If you’ve ever responded to praise with, “It was nothing, really,” or “Anyone could have done it,” simply because you know those are the appropriate responses, or if you’ve done something nice for someone mainly because someone was watching, or if you’ve talked down about yourself but are secretly hoping for someone to contradict you with a compliment — you understand the temptation of fake humility.
The concept of true humility is tough for me to wrap my mind around because if we’re actively trying to be humble, how does it come out naturally instead of as a performance?
Personally, I value humility in people I work with, in my friends, in my family, in public figures; people stand out when they aren’t full of themselves and when they truly seem to care about others. I know God values it, too, because the Bible is constantly reminding us to humble ourselves (Philippians 2:3, Ephesians 4:2, Romans 12:16, James 4:10, etc.) and that God hates humility’s polar opposite, pride (Isaiah 2:12, James 4:6, Proverbs 16:5, Romans 12:3, etc.).
Sometimes pride is obvious, but sometimes it comes in the form of pretending to be humble, and that can be just as dangerous, even (or perhaps especially) when we don’t realize we’re doing it.
Anyone could have done it
Lately, I’ve been trying to teach myself to accept compliments, because I’m not very good at it. I tend to brush them off because they make me uncomfortable — maybe because I’m afraid I’ll become arrogant if I accept them, or maybe I don’t want the pressure of people expecting great future things from me because I’ve done this one neat thing. Whatever the case, my logic is flawed.
Accepting a compliment acknowledges that the person giving it appreciates something about me or finds value in something I did. Arguing, “No, that article I wrote really isn’t as good as you say,” actually diminishes the value they may have found in reading it. Humble people can be talented, have nice hair, display a positive personality trait — and they aren’t necessarily being prideful by accepting compliments on those things.
Someone is watching
So, what if you’re only doing it to impress someone? The good deed gets done, right? Do your motives really matter? Yes and no. They might not matter to the person you’re serving, and a loving act has value on its own, but what is going on inside us is important, too.
In Matthew, Jesus warns people not to be like the Pharisees, who don’t practice what they preach and “do all their deeds to be seen by men” (23:5). The Pharisees wanted power, control and fame. And if I’m honest, I’ve been tempted by those things, too. I’m a people-pleaser, and I like the idea of others, especially those in authority, thinking well of me. But if that’s my only motivation, those acts of service aren’t part of who I am, and just become a cover that someone will eventually see through. God definitely does.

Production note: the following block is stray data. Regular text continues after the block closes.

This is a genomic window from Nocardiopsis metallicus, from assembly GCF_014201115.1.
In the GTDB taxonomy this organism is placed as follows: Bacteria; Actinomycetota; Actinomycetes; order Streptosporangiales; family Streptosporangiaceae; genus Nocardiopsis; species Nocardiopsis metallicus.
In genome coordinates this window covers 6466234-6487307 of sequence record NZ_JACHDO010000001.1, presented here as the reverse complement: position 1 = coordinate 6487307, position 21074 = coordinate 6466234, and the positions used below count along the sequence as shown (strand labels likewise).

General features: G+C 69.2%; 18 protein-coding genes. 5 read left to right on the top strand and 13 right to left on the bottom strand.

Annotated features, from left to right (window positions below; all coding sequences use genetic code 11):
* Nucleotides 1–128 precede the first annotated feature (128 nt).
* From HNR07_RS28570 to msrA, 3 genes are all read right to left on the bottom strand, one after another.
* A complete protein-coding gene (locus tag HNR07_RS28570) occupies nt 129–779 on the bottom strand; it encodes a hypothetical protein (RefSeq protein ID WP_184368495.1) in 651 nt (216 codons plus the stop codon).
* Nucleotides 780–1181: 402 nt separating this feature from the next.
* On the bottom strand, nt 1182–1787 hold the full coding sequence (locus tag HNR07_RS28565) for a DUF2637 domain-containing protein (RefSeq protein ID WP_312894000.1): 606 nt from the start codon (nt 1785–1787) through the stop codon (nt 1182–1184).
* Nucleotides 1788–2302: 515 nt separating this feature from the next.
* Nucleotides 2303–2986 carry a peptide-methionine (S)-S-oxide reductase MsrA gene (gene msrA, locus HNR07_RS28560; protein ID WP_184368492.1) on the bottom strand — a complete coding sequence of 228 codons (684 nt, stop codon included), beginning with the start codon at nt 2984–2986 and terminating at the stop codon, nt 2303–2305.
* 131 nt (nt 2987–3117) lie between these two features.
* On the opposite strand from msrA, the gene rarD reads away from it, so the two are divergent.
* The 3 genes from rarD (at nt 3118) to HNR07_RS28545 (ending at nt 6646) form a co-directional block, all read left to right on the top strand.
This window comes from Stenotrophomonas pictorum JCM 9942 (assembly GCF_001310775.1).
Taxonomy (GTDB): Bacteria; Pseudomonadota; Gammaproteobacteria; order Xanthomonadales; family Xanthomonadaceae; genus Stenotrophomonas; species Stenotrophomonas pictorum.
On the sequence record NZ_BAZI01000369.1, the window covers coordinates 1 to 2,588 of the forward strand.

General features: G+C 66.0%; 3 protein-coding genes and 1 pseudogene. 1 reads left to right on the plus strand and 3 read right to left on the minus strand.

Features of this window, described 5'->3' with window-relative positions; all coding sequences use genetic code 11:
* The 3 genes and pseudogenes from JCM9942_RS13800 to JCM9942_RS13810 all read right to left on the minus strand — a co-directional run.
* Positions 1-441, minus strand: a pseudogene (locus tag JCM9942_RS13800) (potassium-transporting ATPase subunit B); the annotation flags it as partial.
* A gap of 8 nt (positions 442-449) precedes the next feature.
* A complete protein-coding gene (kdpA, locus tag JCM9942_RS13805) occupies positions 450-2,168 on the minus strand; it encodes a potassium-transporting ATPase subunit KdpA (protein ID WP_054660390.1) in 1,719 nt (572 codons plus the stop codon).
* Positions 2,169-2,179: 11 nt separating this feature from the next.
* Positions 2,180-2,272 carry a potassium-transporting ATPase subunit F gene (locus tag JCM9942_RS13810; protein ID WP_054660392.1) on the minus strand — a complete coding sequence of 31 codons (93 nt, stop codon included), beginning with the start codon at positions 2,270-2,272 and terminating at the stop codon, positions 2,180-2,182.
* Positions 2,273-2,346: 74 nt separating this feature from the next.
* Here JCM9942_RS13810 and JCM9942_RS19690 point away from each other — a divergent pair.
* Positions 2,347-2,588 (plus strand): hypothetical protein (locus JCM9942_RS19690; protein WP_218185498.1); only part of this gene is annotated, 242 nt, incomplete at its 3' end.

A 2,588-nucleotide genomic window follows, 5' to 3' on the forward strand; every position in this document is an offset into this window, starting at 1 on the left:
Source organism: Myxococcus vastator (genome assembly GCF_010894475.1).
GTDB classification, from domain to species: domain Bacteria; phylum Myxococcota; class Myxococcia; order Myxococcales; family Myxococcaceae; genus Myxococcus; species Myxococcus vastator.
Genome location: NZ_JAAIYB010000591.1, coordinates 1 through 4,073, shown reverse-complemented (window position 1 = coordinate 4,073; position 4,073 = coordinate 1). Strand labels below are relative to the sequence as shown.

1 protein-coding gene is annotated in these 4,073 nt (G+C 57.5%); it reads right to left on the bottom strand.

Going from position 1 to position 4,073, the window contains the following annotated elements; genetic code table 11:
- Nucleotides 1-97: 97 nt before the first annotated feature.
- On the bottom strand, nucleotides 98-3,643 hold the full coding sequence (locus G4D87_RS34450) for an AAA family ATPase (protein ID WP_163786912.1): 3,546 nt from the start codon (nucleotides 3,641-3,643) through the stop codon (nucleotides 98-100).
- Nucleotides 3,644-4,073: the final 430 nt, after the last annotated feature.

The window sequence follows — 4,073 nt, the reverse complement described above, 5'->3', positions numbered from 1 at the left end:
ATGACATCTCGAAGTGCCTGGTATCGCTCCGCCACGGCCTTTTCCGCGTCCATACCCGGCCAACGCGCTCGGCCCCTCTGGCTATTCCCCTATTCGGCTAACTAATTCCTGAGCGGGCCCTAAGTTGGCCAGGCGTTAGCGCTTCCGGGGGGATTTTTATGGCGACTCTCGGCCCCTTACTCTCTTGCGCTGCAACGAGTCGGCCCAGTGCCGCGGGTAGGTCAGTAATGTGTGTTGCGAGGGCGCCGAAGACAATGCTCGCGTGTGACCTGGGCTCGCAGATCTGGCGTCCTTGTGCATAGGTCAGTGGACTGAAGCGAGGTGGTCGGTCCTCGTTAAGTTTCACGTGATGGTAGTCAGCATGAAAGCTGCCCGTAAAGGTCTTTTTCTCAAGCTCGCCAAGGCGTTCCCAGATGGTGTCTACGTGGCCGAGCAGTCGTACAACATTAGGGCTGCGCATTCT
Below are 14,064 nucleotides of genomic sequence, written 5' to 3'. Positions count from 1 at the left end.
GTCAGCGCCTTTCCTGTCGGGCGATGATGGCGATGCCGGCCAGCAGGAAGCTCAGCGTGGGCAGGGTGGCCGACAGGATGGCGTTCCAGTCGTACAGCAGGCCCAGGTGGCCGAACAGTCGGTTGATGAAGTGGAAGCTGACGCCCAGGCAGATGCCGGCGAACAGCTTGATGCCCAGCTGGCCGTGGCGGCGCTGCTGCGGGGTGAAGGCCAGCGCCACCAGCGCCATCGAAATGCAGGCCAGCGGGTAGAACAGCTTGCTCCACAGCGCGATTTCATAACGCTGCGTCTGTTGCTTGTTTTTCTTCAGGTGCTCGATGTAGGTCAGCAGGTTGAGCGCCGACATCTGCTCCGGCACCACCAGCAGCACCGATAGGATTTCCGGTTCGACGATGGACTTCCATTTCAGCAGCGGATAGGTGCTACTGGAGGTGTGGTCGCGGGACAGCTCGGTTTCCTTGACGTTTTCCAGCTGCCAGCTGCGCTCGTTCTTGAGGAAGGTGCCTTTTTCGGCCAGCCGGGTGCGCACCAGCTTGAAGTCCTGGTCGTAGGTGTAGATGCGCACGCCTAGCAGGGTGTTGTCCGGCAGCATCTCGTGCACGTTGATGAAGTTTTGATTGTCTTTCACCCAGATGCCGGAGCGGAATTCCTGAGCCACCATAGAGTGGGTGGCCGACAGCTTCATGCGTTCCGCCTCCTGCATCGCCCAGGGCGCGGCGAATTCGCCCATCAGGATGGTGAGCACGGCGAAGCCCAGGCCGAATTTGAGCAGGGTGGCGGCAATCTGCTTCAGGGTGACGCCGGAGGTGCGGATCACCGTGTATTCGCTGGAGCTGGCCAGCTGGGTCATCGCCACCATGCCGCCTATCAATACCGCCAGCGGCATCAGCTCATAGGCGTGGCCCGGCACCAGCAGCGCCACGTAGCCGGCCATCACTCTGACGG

Humility and self deprecation aren’t the same thing. I’m not being humble by putting myself down because I want a compliment; I’m directing the attention back to myself. C.S. Lewis wrote, “Humility is not thinking less of yourself, it is thinking of yourself less.”
The disciples had the opposite, though related, problem in Luke 22 when they argued about who was the greatest. They weren’t belittling themselves, but the source of their problem also came from pride. They were fishing for compliments from Jesus because they each wanted to be his favorite, the best, the chosen, the greatest. Interestingly enough, Jesus does not shoot down their ambition to be great, but redefines what greatness means: “For who is the greater, one who reclines at table or one who serves? Is it not the one who reclines at table? But I am among you as the one who serves” (Luke 22:27). Greatness in God’s eyes means putting aside self-glorification and having the heart of a servant.
In his book “Humility,” C.J. Mahaney writes, “To learn true humility, we need more than a redefinition of greatness, we need even more than Jesus’ personal example of humble service. What we need is his death.”
Mahaney continues on to say that our service, our desire to act from humility and consider others above ourselves, is both an effect and a reflection of Christ’s unique sacrifice.
I often feel numbed to the idea of Christ’s death, partly because I’ve heard the phrase “Christ died for you” so many times that it’s starting to feel like the lyrics of a beloved song; they don’t even register anymore. How am I supposed to feel and fully comprehend something that happened so long ago? Sometimes I’ll imagine what it might feel like if my own father, mother or brother stepped in to take my place in a scenario where I’m guilty of a horrid crime and deserve to die. That personal connection — even with imagined, less potent feelings of horror over someone taking a punishment I deserve — allows me to visualize just a little bit better what Christ did for everyone in the world.
Pride is in everyone, but Christ paid the price to free us from it. Faking humility isn’t a reflection of what He has done for me. And even though I will fail again and again to be truly humble, I still make an effort to focus attention away from myself because I owe Christ my life; He has my eternal gratitude — worthless in and of itself, but made valuable because He wants and accepts it.